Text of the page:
UEFA Champions League 2020/21: Inter vs Borussia Mönchengladbach – tactical analysis
Borussia Mönchengladbach travelled to Milan to take on Inter in the UEFA Champions League. After Inter went ahead early in the match, Gladbach dug themselves out of the hole and took a 2-1 lead before ultimately conceding off of a corner in the 90th minute.
This tactical analysis will examine the tactics used by both Marco Rose and Antonio Conte in their Champions League match. The analysis will examine Gladbach’s build-up against Inter’s press, Inter’s use of third-man passes to get forward, and how Lautaro Martinez created space on the right flank with his movement.
Marco Rose sent Gladbach out in a 4-4-2 diamond with Yann Sommer in goal. Nico Elvedi and Matthias Ginter started as centre-backs with Ramy Bensebaini as the left-back and Stefan Lainer as the right-back. Christoph Kramer worked as the holding midfielder with Florian Neuhaus, Breel Embolo, and Jonas Hofmann in front of him. Their strike partnership consisted of Marcus Thuram and Alassane Plea.
Antonio Conte stuck with Inter’s typical 3-4-1-2 formation with Samir Handanovic in goal. Aleksandar Kolarov, Stefan de Vrij, and Danilo D’Ambrosio started as the back three. Arturo Vidal and Nicolò Barella started as the holding midfielders with Christian Eriksen in front of the pair. Matteo Darmian started on the right flank while Ivan Perišić started on the left. Alexis Sánchez and Romelu Lukaku were the two forwards for Inter.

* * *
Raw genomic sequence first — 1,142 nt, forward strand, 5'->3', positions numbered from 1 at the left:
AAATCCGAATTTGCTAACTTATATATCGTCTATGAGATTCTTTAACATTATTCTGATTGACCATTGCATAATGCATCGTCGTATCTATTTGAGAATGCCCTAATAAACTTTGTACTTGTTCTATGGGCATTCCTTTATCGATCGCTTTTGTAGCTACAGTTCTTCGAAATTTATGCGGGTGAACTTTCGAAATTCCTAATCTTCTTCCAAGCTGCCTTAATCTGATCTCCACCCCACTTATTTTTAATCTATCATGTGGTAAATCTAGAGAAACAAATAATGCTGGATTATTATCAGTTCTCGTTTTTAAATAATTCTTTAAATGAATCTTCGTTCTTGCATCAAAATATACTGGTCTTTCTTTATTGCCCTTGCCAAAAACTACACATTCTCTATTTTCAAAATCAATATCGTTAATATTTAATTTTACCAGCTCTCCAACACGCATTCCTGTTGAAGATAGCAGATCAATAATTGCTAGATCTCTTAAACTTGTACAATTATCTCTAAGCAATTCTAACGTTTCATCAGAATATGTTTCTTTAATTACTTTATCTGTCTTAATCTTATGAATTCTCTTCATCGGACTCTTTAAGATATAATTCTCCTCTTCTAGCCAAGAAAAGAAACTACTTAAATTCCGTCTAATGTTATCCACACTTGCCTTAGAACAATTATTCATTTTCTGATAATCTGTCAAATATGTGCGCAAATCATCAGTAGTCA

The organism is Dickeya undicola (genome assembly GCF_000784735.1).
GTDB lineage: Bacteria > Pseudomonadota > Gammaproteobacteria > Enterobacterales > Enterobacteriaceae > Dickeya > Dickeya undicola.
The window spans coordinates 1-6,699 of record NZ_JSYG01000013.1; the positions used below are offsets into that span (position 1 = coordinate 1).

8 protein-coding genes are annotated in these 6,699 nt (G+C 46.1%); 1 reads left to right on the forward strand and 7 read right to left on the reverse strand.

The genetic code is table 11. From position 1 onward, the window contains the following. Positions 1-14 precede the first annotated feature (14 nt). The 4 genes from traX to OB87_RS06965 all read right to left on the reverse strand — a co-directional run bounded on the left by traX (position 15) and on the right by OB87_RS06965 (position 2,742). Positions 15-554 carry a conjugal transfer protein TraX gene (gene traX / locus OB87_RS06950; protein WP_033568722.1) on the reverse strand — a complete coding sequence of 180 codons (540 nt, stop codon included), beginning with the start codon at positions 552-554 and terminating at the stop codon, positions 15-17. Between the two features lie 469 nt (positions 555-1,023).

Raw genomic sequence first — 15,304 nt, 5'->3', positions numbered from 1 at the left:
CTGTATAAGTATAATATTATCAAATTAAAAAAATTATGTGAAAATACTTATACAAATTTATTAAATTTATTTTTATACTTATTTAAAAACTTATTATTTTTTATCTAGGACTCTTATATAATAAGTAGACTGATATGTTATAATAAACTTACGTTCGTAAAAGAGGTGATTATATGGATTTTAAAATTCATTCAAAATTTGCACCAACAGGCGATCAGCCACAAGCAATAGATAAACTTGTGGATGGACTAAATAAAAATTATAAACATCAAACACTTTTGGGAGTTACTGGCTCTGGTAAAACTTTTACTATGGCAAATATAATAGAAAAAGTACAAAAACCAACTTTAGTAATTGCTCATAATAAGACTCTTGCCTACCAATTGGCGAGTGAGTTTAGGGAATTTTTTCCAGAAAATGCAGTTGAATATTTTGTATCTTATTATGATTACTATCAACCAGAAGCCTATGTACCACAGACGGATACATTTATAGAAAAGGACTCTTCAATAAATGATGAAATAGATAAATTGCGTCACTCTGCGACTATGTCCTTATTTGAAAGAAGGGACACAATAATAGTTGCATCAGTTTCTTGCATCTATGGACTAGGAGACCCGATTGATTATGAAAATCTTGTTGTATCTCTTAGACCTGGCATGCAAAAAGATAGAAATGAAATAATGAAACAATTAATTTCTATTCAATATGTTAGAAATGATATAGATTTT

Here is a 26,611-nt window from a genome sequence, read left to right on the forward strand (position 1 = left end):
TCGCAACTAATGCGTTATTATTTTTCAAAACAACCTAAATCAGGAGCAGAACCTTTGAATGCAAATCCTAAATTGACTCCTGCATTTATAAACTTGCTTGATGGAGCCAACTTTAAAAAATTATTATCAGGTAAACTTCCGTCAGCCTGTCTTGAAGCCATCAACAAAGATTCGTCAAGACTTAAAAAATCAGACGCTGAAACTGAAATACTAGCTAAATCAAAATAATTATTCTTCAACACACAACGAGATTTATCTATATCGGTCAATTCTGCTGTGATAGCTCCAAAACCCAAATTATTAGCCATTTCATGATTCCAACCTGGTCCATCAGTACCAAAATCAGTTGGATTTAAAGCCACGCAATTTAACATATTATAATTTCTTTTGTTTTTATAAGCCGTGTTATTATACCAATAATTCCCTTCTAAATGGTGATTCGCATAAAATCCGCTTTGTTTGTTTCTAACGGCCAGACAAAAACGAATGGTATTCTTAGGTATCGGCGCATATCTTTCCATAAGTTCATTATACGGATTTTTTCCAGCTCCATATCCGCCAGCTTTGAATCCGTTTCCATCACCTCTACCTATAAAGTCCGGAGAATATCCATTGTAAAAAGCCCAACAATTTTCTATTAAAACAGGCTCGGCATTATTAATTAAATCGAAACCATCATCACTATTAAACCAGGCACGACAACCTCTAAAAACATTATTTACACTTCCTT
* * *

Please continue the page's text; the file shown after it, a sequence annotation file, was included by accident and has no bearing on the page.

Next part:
Gladbach’s build-up against the press
As expected, Gladbach looked to build from the back. Inter’s man-oriented 3-4-1-2 press created problems for Gladbach as Inter had a clear numerical advantage in the centre of the pitch. An image of the Inter’s press is below.
Inter would pressure the goalkeeper and the centre on the side where the ball went with their two strikers. If the ball went to Elvedi, the left centre-back, Alexis Sanchez would close down Sommer as an option as Lukaku looked to prevent interior passes while pressuring Elvedi. Gladbach were using three midfielders at the time, inviting pressure from Eriksen, Barella, and Vidal higher up the pitch. Inter’s wingers would pressure Gladbach’s outside backs on the near side, and on the far side they would tuck down and in, looking to support their back three.